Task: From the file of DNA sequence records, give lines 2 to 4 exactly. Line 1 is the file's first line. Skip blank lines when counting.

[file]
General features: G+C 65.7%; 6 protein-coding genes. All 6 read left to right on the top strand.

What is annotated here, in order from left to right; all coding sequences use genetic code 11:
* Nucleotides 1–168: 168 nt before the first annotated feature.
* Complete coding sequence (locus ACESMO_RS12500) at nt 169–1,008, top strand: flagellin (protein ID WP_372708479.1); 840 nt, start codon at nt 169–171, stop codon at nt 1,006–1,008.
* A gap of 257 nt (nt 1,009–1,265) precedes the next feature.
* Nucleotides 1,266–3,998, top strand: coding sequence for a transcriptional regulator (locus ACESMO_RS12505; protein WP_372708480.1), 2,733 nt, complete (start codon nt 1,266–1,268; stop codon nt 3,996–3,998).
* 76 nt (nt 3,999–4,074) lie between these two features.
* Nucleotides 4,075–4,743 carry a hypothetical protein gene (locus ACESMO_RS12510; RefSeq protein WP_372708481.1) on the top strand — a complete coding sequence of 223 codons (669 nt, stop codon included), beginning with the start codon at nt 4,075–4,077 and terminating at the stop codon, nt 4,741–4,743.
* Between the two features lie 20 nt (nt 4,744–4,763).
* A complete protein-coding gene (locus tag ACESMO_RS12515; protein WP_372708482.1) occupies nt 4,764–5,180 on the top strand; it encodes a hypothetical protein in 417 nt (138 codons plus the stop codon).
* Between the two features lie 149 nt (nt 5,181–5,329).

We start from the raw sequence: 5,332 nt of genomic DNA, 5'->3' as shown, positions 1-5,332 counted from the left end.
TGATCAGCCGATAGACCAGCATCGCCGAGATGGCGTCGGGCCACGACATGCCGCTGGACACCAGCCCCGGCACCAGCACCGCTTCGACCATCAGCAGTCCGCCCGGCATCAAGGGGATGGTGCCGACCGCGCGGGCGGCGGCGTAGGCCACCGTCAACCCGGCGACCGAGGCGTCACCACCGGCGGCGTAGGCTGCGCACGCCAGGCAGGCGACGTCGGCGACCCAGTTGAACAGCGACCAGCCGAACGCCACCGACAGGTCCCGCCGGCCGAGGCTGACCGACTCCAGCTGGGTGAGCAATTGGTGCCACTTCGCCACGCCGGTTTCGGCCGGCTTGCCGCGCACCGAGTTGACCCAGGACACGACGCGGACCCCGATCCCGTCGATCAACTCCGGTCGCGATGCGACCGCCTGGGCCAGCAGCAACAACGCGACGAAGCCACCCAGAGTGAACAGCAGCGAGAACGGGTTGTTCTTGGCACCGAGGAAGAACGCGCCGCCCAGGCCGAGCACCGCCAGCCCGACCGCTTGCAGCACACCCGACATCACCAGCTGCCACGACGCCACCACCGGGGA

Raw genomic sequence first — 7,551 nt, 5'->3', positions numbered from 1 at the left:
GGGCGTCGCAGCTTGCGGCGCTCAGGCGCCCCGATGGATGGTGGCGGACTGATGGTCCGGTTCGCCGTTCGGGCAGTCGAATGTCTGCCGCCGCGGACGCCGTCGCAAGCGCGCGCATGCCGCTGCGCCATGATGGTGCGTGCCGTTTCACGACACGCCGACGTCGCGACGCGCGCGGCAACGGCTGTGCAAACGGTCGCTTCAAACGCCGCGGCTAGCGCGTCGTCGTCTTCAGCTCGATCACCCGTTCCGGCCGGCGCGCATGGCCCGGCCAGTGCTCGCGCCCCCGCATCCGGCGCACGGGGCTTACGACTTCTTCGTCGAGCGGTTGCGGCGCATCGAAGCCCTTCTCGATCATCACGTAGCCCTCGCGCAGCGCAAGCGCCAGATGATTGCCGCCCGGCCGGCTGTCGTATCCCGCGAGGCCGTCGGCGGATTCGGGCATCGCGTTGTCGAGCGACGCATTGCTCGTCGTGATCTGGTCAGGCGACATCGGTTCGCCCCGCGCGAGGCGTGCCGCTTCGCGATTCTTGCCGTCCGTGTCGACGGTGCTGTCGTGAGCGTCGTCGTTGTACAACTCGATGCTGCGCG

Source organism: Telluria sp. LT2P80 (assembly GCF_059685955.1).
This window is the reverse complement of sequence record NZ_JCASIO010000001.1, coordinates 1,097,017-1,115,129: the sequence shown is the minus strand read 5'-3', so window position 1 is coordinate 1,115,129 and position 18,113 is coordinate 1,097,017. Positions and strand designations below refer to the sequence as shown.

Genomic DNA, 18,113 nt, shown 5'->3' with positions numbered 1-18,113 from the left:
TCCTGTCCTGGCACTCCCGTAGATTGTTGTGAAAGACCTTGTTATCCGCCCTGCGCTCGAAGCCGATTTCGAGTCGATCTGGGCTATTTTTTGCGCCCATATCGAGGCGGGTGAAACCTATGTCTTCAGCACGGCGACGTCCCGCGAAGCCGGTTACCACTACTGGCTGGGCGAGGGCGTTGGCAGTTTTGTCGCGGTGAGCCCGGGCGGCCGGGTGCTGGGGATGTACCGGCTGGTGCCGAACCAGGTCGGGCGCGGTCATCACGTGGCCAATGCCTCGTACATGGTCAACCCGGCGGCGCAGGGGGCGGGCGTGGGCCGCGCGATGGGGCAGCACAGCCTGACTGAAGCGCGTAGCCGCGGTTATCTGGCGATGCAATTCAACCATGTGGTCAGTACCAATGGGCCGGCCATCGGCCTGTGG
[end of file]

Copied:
What is annotated here, in order from left to right; all coding sequences use genetic code 11:
* Nucleotides 1–168: 168 nt before the first annotated feature.
* Complete coding sequence (locus ACESMO_RS12500) at nt 169–1,008, top strand: flagellin (protein ID WP_372708479.1); 840 nt, start codon at nt 169–171, stop codon at nt 1,006–1,008.